Create your own structure-guide | David Stiernholm

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22 Feb

Create your own structure-guide


Datum: 2022-02-22 14:42

Do you keep cre­at­ing new ways of struc­tur­ing all the time? Do you try so many dif­fer­ent solu­tions on how to keep track of every­thing you have to do, that you end up no longer feel­ing in con­trol the way you wish to be?

Do you eas­i­ly for­get where you usu­al­ly stow away a cer­tain mate­r­i­al, with the result that you choose to put it away in a new place and it hence becomes even hard­er to find it next time?

Unnec­es­sar­i­ly complicated
In this case, it sounds as though you need­less­ly make life more com­pli­cat­ed than it needs to be. Obvi­ous­ly you have got every inten­tion of find­ing the per­fect solu­tion, but on the way I am guess­ing it might get a bit labo­ri­ous and stressful.

For me, one of the main ben­e­fits of hav­ing good struc­ture is that I can be cer­tain that what is kept in a place where I store all the same mate­r­i­al of a giv­en type is real­ly all there is of that par­tic­u­lar kind. If I skim through my overview of the major tasks I need to com­plete over time (projects, changes, ini­tia­tives), I do not have to think about whether I have made note of any more of them any­where else. If I open the fold­er with all the tax-returns, all the oth­er tax-return papers should be there as well and nowhere else. And so on.

Don’t search and find it anyway
It all depends on whether we have made it easy for our­selves to remem­ber where some­thing is sup­posed to be placed and when. If you instead tend to cre­ate new places and thus spread your stored mate­r­i­al out in dif­fer­ent loca­tions, you will have a hard time get­ting an overview and hence should cre­ate a struc­ture-guide for yourself.

Do this
Cre­ate a guide, a man­u­al, or a map of the places you keep your struc­ture-com­po­nents in.

  1. First of all you need to deter­mine what for­mat you prefer
    • A list?
    • A mindmap? (This hap­pens to be my pre­ferred choice)
    • A flow­chart?
    • Some­thing entire­ly different?

  2. Now cre­ate the guide. What you need to iden­ti­fy and map out is
    • To-do-tasks — What is the only loca­tion where you make note of these?
    • Overview of all your ongo­ing major and more exten­sive tasks (each of which con­sists of sev­er­al to-do-tasks)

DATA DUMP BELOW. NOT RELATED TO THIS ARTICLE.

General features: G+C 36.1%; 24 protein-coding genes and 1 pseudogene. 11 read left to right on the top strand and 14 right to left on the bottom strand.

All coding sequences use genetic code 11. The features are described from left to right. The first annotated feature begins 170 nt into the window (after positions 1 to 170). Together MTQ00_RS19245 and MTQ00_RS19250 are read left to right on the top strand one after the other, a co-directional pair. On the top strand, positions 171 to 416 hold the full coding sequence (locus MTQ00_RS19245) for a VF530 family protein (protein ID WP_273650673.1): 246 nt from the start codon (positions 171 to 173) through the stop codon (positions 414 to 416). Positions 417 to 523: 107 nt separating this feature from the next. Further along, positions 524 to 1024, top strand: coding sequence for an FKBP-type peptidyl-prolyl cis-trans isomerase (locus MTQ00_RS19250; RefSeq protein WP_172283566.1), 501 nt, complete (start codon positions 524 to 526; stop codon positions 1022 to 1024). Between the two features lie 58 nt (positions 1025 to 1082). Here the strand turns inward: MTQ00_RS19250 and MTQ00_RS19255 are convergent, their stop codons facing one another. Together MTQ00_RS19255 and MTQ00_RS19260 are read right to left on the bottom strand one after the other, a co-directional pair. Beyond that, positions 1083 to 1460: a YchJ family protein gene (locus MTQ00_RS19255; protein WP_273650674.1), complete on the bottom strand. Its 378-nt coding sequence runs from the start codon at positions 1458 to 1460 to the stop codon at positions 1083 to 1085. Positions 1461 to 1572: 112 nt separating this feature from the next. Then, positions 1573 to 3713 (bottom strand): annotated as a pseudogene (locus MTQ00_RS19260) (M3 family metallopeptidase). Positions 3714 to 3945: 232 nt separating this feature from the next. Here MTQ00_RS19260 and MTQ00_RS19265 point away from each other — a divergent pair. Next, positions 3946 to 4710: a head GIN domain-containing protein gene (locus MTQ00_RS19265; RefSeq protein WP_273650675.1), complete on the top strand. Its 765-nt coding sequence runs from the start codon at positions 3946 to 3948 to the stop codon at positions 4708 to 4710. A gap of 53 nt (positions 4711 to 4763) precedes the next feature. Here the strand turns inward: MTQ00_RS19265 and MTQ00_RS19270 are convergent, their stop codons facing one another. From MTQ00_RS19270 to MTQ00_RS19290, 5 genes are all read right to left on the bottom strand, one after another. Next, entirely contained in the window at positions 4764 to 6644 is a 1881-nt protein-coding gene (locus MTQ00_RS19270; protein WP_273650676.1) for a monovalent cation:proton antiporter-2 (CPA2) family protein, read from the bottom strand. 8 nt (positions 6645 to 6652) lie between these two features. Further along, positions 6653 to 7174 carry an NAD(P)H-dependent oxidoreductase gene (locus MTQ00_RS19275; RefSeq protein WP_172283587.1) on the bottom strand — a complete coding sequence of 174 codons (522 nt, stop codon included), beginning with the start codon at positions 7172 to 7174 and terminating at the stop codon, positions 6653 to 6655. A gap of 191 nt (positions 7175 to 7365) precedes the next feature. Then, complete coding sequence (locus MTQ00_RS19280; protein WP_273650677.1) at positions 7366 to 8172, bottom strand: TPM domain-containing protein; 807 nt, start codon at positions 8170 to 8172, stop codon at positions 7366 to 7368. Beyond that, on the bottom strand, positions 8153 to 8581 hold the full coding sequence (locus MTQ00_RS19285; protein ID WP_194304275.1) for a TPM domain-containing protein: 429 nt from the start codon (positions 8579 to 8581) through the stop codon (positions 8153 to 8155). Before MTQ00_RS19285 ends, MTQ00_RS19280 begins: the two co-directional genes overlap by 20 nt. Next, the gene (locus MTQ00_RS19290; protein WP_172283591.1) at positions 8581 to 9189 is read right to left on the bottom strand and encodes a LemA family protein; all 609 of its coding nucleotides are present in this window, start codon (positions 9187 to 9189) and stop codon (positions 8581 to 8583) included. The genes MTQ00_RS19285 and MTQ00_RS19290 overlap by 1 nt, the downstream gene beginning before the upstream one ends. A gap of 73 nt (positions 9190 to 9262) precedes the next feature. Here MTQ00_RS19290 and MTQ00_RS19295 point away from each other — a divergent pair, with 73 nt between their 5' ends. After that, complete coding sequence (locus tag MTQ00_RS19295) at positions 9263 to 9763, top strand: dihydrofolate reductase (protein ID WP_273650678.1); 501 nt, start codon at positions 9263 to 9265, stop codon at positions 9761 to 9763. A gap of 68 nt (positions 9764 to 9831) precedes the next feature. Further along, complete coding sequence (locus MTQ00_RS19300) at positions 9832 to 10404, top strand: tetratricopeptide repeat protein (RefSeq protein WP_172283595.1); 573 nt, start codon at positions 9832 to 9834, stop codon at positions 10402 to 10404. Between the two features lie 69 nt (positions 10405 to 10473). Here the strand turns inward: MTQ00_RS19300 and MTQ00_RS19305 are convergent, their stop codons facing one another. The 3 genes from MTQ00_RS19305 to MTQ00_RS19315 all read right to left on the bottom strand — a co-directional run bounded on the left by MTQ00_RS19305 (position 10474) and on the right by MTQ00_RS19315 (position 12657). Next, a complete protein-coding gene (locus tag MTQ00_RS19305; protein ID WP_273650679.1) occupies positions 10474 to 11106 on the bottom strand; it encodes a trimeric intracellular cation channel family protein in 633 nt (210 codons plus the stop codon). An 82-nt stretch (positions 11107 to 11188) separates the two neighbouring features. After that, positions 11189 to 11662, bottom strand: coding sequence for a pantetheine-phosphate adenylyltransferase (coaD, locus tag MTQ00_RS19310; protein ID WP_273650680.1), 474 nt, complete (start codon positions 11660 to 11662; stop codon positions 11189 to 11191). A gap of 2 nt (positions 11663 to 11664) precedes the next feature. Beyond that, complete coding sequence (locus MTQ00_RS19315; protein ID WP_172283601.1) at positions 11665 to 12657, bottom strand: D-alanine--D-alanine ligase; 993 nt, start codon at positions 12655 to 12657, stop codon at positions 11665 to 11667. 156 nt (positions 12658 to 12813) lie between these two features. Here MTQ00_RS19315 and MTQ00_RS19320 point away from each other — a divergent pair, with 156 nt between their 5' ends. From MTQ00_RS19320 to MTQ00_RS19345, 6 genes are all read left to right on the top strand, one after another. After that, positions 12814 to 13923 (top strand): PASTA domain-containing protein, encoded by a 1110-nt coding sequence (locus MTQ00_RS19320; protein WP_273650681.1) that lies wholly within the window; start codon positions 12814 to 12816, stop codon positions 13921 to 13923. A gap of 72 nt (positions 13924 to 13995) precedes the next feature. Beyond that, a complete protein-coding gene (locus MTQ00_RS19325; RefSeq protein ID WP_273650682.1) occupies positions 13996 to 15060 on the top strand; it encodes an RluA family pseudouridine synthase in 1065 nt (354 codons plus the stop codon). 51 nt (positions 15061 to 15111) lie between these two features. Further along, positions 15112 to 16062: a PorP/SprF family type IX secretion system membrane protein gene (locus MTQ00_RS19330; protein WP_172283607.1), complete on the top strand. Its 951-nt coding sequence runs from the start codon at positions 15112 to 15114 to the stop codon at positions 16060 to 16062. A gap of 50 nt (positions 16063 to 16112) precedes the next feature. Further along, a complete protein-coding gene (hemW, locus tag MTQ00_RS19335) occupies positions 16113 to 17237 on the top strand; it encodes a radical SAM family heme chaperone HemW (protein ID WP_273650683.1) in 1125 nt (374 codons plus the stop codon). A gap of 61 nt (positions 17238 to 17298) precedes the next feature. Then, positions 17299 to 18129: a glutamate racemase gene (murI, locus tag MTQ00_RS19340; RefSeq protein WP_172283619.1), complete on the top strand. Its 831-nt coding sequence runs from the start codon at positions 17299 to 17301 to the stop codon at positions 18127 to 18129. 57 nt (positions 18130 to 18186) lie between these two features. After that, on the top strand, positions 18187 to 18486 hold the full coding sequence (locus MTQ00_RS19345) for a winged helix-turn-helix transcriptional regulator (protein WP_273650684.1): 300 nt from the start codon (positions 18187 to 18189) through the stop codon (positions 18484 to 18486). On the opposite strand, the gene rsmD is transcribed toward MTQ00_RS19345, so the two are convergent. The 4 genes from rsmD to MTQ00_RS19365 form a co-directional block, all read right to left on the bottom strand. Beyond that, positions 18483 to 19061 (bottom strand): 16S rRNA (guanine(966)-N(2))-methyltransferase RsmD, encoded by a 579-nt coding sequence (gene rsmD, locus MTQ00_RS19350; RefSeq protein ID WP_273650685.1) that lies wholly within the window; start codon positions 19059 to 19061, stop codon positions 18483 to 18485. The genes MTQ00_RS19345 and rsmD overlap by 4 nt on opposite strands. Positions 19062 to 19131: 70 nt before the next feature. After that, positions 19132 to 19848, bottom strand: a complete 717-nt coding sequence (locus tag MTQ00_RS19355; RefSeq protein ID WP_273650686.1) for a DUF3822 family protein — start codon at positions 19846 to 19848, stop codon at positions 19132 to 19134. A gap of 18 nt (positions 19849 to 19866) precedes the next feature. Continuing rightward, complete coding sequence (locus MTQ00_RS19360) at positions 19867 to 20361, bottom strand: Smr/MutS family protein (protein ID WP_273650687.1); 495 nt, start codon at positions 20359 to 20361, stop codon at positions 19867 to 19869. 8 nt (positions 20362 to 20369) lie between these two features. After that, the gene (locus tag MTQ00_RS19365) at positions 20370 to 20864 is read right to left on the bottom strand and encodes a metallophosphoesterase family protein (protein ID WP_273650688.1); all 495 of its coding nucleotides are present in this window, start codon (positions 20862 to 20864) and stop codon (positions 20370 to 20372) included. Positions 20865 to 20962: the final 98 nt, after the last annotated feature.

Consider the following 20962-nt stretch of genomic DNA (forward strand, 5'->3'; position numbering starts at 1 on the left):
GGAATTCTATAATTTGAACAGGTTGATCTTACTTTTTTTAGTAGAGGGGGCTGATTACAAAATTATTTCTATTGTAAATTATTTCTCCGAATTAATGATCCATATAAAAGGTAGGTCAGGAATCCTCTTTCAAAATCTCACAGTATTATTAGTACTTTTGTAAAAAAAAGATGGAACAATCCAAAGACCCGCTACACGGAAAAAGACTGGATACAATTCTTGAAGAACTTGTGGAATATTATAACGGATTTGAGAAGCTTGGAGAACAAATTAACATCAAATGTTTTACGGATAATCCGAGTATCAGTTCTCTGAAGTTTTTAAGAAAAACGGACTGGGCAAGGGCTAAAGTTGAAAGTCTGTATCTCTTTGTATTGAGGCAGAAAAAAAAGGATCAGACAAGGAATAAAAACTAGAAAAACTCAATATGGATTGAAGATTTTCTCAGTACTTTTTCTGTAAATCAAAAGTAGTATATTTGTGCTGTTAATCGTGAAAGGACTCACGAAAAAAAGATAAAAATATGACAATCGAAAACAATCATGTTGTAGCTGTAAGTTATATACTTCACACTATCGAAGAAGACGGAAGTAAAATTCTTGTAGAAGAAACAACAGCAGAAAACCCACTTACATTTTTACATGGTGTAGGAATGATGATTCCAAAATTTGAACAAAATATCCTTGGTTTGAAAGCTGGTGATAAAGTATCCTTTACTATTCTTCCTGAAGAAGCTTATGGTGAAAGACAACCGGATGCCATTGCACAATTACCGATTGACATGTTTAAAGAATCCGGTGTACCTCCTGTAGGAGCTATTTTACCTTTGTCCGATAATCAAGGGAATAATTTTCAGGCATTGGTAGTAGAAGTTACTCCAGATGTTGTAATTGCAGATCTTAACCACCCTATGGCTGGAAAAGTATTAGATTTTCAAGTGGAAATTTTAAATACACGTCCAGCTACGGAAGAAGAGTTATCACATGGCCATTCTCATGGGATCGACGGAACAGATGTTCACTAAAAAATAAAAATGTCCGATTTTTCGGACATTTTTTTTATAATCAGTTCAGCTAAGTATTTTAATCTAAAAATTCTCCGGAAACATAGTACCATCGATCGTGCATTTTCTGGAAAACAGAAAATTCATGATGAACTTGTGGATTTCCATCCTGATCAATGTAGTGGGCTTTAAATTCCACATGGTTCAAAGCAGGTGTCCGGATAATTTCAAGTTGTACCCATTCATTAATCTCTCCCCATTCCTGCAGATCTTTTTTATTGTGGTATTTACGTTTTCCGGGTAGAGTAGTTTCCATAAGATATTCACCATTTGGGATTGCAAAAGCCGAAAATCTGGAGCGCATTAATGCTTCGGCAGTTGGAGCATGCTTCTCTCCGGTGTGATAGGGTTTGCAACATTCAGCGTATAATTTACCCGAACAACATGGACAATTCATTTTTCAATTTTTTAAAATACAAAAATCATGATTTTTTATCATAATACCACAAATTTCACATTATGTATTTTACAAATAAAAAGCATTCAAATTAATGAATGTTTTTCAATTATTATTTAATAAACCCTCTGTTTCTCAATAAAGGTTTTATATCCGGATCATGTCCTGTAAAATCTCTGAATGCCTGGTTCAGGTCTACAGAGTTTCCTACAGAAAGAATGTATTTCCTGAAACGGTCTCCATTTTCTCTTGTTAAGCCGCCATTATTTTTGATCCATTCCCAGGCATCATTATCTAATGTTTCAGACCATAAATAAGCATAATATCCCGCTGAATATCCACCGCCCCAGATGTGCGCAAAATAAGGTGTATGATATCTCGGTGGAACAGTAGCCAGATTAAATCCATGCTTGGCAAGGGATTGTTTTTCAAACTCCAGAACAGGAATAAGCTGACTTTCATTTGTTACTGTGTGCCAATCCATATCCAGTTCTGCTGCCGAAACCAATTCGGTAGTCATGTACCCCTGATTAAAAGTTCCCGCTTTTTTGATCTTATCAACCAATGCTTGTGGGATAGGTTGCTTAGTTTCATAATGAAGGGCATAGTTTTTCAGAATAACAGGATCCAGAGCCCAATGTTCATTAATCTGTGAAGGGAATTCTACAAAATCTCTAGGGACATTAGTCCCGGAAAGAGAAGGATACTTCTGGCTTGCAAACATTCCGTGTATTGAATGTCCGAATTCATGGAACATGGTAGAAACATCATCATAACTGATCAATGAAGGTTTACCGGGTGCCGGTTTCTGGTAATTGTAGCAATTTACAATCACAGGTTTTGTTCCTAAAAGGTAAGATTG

• Ref­er­ence-mate­ri­als — That is to say, all the infor­ma­tion you do not know when you will need, but which you will need to find quick­ly and eas­i­ly once you need it, such as
      • E‑mails
      • Dig­i­tal files and documents
      • Paper-doc­u­ments (In for exam­ple binders, hang­ing file fold­ers , et c )
    • The kind of mate­r­i­al you know exact­ly when you will need, just not right now:
      • Dig­i­tal files — Are these acces­si­ble when­ev­er you need them?
      • Papers and phys­i­cal objects — Where do you put them so that you can not pos­si­bly for­get to bring them?
    • Bril­liant ideas you can not exe­cute now, but per­haps some­time lat­er on
    • Notes you have made on every­thing you are expect­ing from oth­er peo­ple and which you need to fol­low up on and make sure that you get in time.
    • Check­lists and rou­tine-descrip­tions — Mean­ing, descrip­tions of how you do what you do, cre­at­ed to get what you need to get done a lit­tle more auto­mat­i­cal­ly than you oth­er­wise would
    • The goals you are respon­si­ble for this week, this month, and this year (since you will need to be able to access them quick­ly when you are mak­ing con­scious choic­es on which amongst your tasks to prioritize)

  3. Ask your­self :
    • Have I got more places for any of these cat­e­gories than I actu­al­ly need?
    • Is there any place that actu­al­ly is so inac­ces­si­ble that I tend to store mate­r­i­al else­where instead of putting it where it is sup­posed to be?
    • Where should I save this guide so it is easy to spot when I need it the most?
      • Are you going to print it and hang it on the wall with­in eye­sight from your desk?
      • Do you put it in the bag that you always car­ry with you?
      • Do you cre­ate a short­cut to it on your com­put­er desk­top and allow it to remain there for a few weeks until it is obvi­ous to you where every struc­tur­al com­po­nent should be?

  4. If you decide you want to change some­thing, for­mu­late the change as a to-do-task and add it to your to-do-list. This makes it easy to get going with ini­tial­iz­ing the change instead of just think­ing you should do it some oth­er time.

Let the wiz­ard guide you
If you cre­ate a struc­ture guide accord­ing to the instruc­tions pro­vid­ed above, it will be easy to find mate­r­i­al that you unnec­es­sar­i­ly save in sev­er­al places and for which it hence becomes unclear where to look for (and hence where you should store things away).

When you from now on receive some­thing you want to save in a safe spot (so that you can eas­i­ly find it) while wait­ing for you to take action on it or that you need the mate­r­i­al, you will feel that you know how to save it so that you know where it is, and hence be able to relax even when things are as most stress­ful at work.

How do you do it?
What is your best way to stick to the struc­ture you have decid­ed to use, instead of con­tin­u­ous­ly mak­ing up new ways of working?
Con­ti­nu­ity is a pre­req­ui­site for suc­cess in estab­lish­ing a good struc­ture in your work­ing envi­ron­ment and that is why your tip is warm­ly wel­comed. Share it with me!

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